It may surprise some people to learn that I don't automatically turn into "super-apologist" when Jehovah's Witnesses come to the door. I intentionally choose to refrain from using my years of reading and study in the area of apologetics to reveal their errors by hammering them on doctrine. I don't do that because …

Were the Canonical NT Authors Bowing to Popular Pagan Converts? (1 of 2)

This past January (gosh, it is almost September already??), I saw an interesting question asked on a Facebook group against Jesus Mythicism: "Could the gospels (and particularly the infancy narratives) be, in part, orthodox responses and redactions of stories by early pagan converts that simply got out of hand and became too popular to ignore? Could this be a fair compromise between mythicism and historicism?"

FB being FB, after I posted a reply, I never noticed that Alexander, who asked the question, replied to a basic answer from me with a further question, and that particular thread soon dropped out of sight.

I think it's a respectable question, and I meant and still mean no disrespect in giving a short answer there and a longer consideration of it here. It's a somewhat vaguely broad question, of course, but it's still precise in the basic concept being proposed, and its broadness allows a lot of flexibility for fulfillment options: perhaps it could be true …

Is God Incoherent? A Reply to Dan Barker

In what he terms the "Freewill Argument for the Nonexistence of God" (FANG), atheist Dan Barker contends that the very definition of the Christian God is logically incoherent, and therefore the Christian God is nonexistent. Like many unsound arguments atheistic and otherwise, Barker's appears fairly convincing at a glance. In this case Plato's dictum bears repeating: "Arguments, like men, are often pretenders." The following is the main body of Barker's argument: The Christian God is defined as a personal being who knows everything. According to Christians, personal beings have free will. In order to have free will, you must have more than one option, each of which is avoidable. This means that before you make a choice, there must be a period of potential: you cannot know the future. Even if you think you can predict your decision, if you claim to have free will, you must admit the potential (if not the desire) to change your mind before the decision is f…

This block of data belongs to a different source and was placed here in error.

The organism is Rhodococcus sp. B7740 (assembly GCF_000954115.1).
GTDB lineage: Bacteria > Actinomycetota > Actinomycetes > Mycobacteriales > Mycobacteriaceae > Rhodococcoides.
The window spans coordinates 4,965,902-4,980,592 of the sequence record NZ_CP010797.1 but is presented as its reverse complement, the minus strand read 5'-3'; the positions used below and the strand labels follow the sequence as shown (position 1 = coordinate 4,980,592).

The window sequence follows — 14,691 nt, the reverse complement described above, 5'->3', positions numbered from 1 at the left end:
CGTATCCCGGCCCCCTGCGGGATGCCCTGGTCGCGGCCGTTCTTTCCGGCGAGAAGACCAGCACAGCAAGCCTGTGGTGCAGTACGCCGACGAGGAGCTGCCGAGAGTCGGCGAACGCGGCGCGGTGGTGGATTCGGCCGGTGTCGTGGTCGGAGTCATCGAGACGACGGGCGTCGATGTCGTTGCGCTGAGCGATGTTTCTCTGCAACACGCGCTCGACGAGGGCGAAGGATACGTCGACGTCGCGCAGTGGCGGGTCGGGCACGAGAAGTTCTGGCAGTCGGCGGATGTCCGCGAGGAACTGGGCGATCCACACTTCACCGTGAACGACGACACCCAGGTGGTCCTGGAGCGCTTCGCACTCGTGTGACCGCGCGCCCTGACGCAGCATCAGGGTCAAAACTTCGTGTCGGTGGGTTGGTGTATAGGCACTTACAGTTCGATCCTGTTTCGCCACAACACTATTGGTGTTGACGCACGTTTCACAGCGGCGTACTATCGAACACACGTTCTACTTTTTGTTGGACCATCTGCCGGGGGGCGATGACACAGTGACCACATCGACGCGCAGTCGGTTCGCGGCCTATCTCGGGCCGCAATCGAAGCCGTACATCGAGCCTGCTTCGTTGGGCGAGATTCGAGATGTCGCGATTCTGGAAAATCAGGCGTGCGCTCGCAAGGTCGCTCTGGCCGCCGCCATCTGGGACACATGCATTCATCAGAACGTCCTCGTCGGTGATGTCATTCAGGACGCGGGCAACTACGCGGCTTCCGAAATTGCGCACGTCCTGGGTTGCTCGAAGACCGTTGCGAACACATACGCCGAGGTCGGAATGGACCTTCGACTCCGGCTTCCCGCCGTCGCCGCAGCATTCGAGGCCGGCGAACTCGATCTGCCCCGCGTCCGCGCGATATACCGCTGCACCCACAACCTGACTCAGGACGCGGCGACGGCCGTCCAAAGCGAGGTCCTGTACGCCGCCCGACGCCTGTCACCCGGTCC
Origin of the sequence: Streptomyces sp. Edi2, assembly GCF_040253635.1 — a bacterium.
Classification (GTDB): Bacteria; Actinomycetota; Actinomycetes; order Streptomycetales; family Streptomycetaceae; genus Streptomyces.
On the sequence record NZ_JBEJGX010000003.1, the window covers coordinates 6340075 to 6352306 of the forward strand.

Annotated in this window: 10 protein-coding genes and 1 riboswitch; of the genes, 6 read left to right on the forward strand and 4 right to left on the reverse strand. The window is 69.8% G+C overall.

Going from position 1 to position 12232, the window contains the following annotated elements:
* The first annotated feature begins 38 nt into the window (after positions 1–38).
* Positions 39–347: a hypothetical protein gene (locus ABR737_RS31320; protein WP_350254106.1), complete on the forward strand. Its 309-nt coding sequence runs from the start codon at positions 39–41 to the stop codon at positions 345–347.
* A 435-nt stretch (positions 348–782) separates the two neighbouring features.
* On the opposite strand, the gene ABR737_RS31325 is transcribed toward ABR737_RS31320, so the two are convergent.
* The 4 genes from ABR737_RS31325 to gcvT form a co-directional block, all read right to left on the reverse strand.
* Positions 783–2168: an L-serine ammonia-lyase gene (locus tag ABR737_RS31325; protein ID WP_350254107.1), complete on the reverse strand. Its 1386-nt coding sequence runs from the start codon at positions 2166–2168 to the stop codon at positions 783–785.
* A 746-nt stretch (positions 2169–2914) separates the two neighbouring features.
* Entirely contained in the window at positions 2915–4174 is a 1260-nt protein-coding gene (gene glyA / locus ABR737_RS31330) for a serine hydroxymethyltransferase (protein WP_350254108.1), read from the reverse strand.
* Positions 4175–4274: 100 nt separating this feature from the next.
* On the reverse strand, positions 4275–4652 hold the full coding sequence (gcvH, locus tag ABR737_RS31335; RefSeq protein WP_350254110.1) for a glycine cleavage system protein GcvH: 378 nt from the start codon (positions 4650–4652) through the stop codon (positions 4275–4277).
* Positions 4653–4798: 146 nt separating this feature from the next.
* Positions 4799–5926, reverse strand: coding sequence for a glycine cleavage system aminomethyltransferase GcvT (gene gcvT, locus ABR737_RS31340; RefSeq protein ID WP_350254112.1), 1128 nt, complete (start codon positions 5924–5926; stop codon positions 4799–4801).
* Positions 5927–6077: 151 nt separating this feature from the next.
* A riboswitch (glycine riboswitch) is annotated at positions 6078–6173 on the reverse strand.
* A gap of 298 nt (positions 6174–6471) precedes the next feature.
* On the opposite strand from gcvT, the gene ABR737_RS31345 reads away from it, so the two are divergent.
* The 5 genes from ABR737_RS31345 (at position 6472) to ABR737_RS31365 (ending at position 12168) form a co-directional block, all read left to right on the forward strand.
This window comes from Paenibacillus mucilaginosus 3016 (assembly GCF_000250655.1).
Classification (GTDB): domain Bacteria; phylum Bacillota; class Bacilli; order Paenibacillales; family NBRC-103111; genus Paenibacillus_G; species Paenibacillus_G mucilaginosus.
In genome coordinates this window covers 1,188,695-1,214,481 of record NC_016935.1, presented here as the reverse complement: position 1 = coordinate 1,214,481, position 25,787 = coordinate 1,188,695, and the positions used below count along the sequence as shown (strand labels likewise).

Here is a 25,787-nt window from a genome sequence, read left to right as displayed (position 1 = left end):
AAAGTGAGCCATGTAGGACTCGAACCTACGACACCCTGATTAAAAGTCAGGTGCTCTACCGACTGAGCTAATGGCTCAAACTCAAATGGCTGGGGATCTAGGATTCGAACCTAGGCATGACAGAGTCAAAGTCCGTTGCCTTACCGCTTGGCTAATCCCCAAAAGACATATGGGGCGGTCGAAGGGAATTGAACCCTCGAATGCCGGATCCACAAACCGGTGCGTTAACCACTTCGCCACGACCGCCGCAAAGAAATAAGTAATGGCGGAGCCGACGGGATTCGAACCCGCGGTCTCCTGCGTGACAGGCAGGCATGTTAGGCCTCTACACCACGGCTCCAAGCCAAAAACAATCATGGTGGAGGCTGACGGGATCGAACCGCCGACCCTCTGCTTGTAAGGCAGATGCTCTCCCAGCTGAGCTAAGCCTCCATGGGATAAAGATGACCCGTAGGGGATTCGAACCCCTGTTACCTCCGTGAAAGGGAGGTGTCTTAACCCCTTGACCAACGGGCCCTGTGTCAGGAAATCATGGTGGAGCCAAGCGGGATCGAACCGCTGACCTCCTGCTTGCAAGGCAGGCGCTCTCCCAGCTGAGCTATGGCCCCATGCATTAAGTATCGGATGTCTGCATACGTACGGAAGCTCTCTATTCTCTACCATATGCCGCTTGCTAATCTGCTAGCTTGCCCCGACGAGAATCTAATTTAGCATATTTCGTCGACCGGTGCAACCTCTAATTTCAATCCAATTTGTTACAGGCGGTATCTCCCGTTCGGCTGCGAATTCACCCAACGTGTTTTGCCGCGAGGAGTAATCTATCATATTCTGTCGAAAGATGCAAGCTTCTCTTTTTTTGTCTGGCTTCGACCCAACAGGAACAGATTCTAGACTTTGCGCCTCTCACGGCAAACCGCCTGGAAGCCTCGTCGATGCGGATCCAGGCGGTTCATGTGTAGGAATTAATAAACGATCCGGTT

Against Infinite Causal Regress

The Infinite causal regress is an important issue in dealing with the cosmological argument, especially the Kalam version, and the argument form final cause. It basically means that any infinitely recurring causality for any event is impossible, since one never actually arrives at a cause. The importance of this argument applies not only to the now largely abandoned notion of an oscillating universe, but to any finite causes of space/time. This is because in light of the impossibility it means that the ultimate cause of the universe must be a final cause, that is to say, the cause behind all other causes, but itself uncaused and eternal. These are two major issues because they indicate why the ultimate cause of the universe has to be God. Since arbitrary necessities are impossible, the ultimate cause cannot be something which is itself contingent, such as an eternal singularity. The ultimate cause, or "final cause" must be God, since God is a logical necessity.

But lately ske…